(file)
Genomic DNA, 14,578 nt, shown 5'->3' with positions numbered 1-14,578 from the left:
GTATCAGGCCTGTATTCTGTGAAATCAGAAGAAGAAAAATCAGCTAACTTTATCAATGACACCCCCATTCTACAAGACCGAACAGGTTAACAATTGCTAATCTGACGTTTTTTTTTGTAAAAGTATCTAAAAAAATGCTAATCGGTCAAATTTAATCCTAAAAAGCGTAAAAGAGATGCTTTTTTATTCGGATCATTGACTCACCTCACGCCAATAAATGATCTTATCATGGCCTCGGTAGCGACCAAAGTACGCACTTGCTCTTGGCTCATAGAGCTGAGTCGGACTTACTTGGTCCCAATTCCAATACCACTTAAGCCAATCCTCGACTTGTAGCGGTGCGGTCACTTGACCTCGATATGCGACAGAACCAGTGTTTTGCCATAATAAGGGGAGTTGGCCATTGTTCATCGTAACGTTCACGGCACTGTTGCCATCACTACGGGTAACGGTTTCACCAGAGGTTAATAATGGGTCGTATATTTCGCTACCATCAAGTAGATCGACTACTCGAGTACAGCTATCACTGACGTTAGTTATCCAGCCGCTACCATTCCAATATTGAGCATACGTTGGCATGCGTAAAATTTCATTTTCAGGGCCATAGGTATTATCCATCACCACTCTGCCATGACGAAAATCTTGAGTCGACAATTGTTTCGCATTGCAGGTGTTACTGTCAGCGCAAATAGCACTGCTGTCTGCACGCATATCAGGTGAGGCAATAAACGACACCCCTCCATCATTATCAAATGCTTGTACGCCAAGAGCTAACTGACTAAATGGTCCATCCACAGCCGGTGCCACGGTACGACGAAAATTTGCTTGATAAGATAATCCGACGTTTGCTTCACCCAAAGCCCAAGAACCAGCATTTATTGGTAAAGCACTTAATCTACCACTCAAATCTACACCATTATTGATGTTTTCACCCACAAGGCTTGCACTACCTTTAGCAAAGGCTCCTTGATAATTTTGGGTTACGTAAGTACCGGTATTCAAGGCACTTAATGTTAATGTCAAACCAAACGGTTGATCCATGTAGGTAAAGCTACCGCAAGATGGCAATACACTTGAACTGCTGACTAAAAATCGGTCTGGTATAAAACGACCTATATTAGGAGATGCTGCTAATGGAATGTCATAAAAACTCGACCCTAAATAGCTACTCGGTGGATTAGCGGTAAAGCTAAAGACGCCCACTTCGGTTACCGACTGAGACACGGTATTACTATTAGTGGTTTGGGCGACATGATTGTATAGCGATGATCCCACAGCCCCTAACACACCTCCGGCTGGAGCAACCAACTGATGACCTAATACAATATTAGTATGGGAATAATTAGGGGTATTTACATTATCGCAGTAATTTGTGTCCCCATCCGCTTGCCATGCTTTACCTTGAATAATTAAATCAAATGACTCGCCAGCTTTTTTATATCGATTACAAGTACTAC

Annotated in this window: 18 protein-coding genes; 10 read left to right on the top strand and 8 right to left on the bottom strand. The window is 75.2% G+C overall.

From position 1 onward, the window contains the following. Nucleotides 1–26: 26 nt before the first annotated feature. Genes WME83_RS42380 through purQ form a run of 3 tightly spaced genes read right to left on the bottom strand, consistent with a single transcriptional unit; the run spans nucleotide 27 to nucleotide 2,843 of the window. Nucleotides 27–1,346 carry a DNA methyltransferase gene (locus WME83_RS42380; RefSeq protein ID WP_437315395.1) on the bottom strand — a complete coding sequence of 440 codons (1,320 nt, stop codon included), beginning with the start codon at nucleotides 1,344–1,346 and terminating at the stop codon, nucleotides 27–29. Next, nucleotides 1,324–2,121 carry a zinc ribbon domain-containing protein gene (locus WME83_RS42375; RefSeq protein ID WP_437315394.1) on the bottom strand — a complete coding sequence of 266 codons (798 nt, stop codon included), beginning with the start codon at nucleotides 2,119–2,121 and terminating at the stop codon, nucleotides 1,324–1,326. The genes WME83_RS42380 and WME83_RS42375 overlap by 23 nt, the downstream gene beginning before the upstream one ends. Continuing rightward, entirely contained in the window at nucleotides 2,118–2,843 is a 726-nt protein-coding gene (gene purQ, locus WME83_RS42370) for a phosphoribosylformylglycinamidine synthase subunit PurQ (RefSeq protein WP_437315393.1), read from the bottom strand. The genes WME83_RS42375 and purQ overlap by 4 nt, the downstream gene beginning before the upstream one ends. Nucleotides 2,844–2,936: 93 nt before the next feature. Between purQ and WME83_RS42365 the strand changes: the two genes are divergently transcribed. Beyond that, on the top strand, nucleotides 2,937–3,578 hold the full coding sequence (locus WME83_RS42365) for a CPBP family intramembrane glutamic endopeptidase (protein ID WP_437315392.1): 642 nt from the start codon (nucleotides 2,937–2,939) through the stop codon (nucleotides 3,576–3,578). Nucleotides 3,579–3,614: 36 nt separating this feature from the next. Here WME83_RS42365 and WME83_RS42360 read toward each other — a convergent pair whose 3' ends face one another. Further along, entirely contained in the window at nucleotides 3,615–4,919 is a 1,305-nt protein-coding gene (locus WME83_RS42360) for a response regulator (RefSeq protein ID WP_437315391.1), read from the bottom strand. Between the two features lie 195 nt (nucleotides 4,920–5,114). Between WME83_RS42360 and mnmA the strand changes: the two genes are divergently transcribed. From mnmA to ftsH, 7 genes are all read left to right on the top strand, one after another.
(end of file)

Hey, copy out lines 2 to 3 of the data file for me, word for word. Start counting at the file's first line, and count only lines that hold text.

GTATCAGGCCTGTATTCTGTGAAATCAGAAGAAGAAAAATCAGCTAACTTTATCAATGACACCCCCATTCTACAAGACCGAACAGGTTAACAATTGCTAATCTGACGTTTTTTTTTGTAAAAGTATCTAAAAAAATGCTAATCGGTCAAATTTAATCCTAAAAAGCGTAAAAGAGATGCTTTTTTATTCGGATCATTGACTCACCTCACGCCAATAAATGATCTTATCATGGCCTCGGTAGCGACCAAAGTACGCACTTGCTCTTGGCTCATAGAGCTGAGTCGGACTTACTTGGTCCCAATTCCAATACCACTTAAGCCAATCCTCGACTTGTAGCGGTGCGGTCACTTGACCTCGATATGCGACAGAACCAGTGTTTTGCCATAATAAGGGGAGTTGGCCATTGTTCATCGTAACGTTCACGGCACTGTTGCCATCACTACGGGTAACGGTTTCACCAGAGGTTAATAATGGGTCGTATATTTCGCTACCATCAAGTAGATCGACTACTCGAGTACAGCTATCACTGACGTTAGTTATCCAGCCGCTACCATTCCAATATTGAGCATACGTTGGCATGCGTAAAATTTCATTTTCAGGGCCATAGGTATTATCCATCACCACTCTGCCATGACGAAAATCTTGAGTCGACAATTGTTTCGCATTGCAGGTGTTACTGTCAGCGCAAATAGCACTGCTGTCTGCACGCATATCAGGTGAGGCAATAAACGACACCCCTCCATCATTATCAAATGCTTGTACGCCAAGAGCTAACTGACTAAATGGTCCATCCACAGCCGGTGCCACGGTACGACGAAAATTTGCTTGATAAGATAATCCGACGTTTGCTTCACCCAAAGCCCAAGAACCAGCATTTATTGGTAAAGCACTTAATCTACCACTCAAATCTACACCATTATTGATGTTTTCACCCACAAGGCTTGCACTACCTTTAGCAAAGGCTCCTTGATAATTTTGGGTTACGTAAGTACCGGTATTCAAGGCACTTAATGTTAATGTCAAACCAAACGGTTGATCCATGTAGGTAAAGCTACCGCAAGATGGCAATACACTTGAACTGCTGACTAAAAATCGGTCTGGTATAAAACGACCTATATTAGGAGATGCTGCTAATGGAATGTCATAAAAACTCGACCCTAAATAGCTACTCGGTGGATTAGCGGTAAAGCTAAAGACGCCCACTTCGGTTACCGACTGAGACACGGTATTACTATTAGTGGTTTGGGCGACATGATTGTATAGCGATGATCCCACAGCCCCTAACACACCTCCGGCTGGAGCAACCAACTGATGACCTAATACAATATTAGTATGGGAATAATTAGGGGTATTTACATTATCGCAGTAATTTGTGTCCCCATCCGCTTGCCATGCTTTACCTTGAATAATTAAATCAAATGACTCGCCAGCTTTTTTATATCGATTACAAGTACTAC

Annotated in this window: 18 protein-coding genes; 10 read left to right on the top strand and 8 right to left on the bottom strand. The window is 75.2% G+C overall.